At this point every mineral broker claims to have thousands of mineral buyers. Some claim to have tens of thousands of mineral buyers. Did you know that you can buy a list of oil and gas industry professionals that has over 100,000 emails on it for just a few bucks? You can then claim that you have thousands of mineral buyers.
US Mineral Exchange has been in business since 2012, which is far longer than most mineral brokers. Over that time, we have attracted thousands of mineral buyers to our website.
What sets US Mineral Exchange apart is that we have thousands of registered mineral buyers who have an account with us that are currently active. Having an email list of oil and gas industry professionals does not mean a mineral broker has thousands of legitimate end buyers.
Information / Education
Another obvious sign to look for is the amount of information and education provided. If you take a look around at most mineral rights brokers, they have very little information. A few pages on their blog that go over the basics, but no real in depth content that really helps mineral owners.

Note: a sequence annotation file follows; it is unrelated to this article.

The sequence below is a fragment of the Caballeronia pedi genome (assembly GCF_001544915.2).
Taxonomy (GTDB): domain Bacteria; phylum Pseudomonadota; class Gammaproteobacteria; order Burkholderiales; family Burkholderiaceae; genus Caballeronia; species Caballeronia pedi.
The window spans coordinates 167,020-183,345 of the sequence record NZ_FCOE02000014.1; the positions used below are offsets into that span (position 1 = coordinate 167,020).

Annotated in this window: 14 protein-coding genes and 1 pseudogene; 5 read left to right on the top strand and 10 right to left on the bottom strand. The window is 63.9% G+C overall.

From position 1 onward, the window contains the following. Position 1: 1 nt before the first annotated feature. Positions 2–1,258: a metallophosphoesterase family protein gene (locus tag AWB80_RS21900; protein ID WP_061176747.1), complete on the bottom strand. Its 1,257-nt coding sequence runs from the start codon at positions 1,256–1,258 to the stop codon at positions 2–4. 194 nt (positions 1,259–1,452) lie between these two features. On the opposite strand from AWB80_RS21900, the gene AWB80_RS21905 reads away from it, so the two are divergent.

Whether you sell mineral rights at US Mineral Exchange or not, we provide information that will help you. Spend some time evaluating a mineral rights brokers website and look for signs they have put significant time and effort into helping mineral owners.
Exclusive Mineral Rights Focus
Some mineral rights brokers are not focused exclusively on mineral rights. They handle other types of mineral rights such as coal, wind, solar, cell phones, music rights, etc.. A broker who is specialized in mineral rights will get you a better price.
Why? A buyer who purchases wind rights is not going to be the same buyer who purchases oil and gas mineral rights. A mineral rights broker that isn’t focused exclusively on mineral rights is highly unlikely to realize the best price. They will have a smaller pool of buyers. They will not understand the pitfalls specific to oil and gas. They may not have a robust closing process based on years of experience closing.
At US Mineral Exchange we are focused exclusively on oil and gas mineral rights and exclusively on helping mineral owners get the best deal.